Prepare for Disaster: Make Backups
Nightly, or at the very least weekly, make regular backups of source code, asset files, documentation, anything that the team would be devastated to lose. SVN everything to a remote server, upload a zip to your student web space, use an external hard drive – whatever method works for your budget and comfort. If a hard drive fails, whether it’s yours or anyone else’s on the team, that should not be the end of the project. The producer/lead is accountable for seeing to the completion of the project, and any potential risk that could lead to non-completion is up to that position to mitigate.
Less is learned from an unfinished project. The thoughts are never completed, the scope is never fully understood, the project is never presentably put before others in a way that their reactions or feedback can be observed in the context of the work that was done.
I hear “almost done” about a lot of hobby videogame projects. This is as distressing as it is inexcusable. If it’s “almost” done, then do the last 6 hours already and make it done. Nobody wants to drive a car that’s “almost complete”, or sleep under a roof that’s “almost repaired”. Even if the game isn’t a high profile project likely to get a lot of publicity, it’s likely to get orders of magnitude more players if it’s done than if it’s almost done.
If the project needs to end earlier than anticipated, due to a team split, a dramatic schedule disruption (core people moving away usually falls into this category), or other factors, triage it. At least stitch back up the openings, however far it may be from the ideal or original vision, so that it’s able to stand on its own.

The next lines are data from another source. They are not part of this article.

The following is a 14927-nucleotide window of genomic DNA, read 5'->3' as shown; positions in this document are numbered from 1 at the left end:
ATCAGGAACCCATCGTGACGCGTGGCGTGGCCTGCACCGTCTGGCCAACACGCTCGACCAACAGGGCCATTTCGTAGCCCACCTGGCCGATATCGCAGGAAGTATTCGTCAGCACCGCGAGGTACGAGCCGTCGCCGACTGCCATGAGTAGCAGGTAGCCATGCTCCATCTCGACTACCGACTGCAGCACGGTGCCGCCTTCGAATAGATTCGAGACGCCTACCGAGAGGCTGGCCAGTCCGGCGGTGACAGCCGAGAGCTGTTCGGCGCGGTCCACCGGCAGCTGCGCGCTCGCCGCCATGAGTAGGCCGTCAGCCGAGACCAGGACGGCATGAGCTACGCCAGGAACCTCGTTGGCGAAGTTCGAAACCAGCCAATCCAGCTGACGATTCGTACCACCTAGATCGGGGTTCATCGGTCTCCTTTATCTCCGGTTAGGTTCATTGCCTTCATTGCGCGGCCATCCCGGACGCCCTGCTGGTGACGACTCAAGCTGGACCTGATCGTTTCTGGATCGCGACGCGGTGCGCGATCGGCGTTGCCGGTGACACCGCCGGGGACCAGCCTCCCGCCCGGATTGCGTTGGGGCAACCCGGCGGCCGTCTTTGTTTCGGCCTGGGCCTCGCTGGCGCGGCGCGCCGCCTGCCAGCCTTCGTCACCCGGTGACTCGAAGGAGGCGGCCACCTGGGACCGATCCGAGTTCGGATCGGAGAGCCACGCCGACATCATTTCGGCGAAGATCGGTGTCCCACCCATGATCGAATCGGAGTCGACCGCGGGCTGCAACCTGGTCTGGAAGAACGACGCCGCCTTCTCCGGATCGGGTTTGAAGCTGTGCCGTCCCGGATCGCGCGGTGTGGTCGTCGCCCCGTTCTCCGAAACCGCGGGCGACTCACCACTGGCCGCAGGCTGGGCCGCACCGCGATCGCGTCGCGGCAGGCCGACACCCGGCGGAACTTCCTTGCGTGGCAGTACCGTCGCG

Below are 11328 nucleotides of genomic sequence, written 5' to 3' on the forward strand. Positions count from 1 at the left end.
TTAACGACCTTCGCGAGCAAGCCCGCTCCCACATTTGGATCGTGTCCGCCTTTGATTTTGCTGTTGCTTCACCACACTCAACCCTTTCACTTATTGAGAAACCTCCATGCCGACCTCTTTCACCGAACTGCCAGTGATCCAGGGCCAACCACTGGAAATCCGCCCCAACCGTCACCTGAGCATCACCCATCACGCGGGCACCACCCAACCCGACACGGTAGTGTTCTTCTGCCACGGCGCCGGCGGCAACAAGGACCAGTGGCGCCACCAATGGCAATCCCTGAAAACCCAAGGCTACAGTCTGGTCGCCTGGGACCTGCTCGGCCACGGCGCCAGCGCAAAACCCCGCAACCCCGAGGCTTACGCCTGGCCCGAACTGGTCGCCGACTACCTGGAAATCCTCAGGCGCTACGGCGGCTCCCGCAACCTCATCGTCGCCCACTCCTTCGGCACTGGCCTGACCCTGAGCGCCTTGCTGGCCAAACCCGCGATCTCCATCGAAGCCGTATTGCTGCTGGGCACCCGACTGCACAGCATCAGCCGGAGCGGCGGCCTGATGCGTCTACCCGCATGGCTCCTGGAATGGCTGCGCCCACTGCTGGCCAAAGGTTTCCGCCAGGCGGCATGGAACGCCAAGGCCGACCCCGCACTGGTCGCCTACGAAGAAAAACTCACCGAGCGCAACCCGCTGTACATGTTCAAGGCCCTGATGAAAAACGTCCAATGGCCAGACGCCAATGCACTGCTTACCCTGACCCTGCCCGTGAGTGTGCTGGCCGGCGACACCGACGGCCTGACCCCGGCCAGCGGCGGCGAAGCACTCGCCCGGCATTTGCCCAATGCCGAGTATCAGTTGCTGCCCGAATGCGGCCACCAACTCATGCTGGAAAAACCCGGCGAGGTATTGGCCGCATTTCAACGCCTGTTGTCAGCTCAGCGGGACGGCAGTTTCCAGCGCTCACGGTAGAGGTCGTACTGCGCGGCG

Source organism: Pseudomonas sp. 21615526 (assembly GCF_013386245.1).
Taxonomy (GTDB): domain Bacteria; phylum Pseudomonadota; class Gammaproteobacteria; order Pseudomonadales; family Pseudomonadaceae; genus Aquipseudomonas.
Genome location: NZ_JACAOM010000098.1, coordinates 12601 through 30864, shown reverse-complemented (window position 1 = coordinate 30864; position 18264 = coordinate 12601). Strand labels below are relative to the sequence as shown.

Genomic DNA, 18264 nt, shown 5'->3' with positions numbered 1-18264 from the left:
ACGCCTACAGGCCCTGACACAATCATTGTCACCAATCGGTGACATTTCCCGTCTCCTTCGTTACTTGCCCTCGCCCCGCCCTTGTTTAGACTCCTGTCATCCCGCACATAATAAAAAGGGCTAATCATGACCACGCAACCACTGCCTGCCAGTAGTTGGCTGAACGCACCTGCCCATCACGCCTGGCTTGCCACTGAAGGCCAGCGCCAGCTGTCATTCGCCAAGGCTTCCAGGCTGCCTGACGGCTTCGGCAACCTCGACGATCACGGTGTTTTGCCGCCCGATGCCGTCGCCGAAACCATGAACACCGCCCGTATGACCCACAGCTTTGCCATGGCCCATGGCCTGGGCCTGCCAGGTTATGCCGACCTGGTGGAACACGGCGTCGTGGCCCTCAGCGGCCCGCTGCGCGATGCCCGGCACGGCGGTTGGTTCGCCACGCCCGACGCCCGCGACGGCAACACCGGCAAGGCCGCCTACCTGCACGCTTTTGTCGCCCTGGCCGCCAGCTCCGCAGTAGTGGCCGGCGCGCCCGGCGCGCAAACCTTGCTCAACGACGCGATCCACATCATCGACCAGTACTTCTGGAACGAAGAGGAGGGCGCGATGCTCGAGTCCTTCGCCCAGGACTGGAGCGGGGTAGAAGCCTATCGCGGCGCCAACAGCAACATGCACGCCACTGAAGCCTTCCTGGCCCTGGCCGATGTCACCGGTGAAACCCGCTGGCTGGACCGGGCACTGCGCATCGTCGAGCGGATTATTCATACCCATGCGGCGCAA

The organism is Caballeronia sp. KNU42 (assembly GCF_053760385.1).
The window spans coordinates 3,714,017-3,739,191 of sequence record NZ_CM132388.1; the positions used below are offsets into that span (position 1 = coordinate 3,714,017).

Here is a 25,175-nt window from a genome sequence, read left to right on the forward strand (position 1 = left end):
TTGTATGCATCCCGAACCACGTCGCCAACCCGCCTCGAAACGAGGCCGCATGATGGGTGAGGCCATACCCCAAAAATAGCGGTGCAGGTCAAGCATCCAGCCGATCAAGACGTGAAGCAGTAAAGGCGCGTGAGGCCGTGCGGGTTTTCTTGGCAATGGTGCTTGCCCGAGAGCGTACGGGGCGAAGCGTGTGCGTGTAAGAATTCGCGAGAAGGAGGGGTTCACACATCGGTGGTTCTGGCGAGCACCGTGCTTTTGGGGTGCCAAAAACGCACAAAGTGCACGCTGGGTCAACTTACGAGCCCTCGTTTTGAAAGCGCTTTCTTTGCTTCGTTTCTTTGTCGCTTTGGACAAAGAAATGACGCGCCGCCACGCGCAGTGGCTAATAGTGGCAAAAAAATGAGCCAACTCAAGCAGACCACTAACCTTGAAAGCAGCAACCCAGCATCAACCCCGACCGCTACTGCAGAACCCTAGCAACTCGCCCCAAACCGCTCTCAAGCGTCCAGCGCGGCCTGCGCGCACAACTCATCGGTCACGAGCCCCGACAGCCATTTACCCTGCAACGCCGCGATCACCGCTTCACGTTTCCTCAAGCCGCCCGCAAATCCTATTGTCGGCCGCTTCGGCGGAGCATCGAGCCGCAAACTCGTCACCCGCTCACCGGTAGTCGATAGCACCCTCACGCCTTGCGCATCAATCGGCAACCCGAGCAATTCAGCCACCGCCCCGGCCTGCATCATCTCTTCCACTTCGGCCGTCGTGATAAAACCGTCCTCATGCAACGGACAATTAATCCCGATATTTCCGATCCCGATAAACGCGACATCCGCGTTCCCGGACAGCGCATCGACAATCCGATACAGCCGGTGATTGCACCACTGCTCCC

We get better at what we practice. Practicing doing unfinished work will only make someone better at doing unfinished work.
After the game is done, don’t release it immediately. If you can’t wait, it’s not the end of the world to make it available as soon as it’s presentable. However an extra couple of weeks to put together some public facing material – compelling screenshots, short description text, simple web site (ideally on its own domain), and a marketing video highlighting key features and qualities can go a long way in getting more people playing.
I’d suggest not including that launch plan in the original schedule. Keep a marketing timeline (if any) separate from the development schedule, or it’s likely – as the QA/testing time at the end often does – to become subsumed as the project goes past its deadline. “Well, we were counting on not releasing until July anyway…” is a dangerously appealing excuse to slip past an end-of-semester deadline.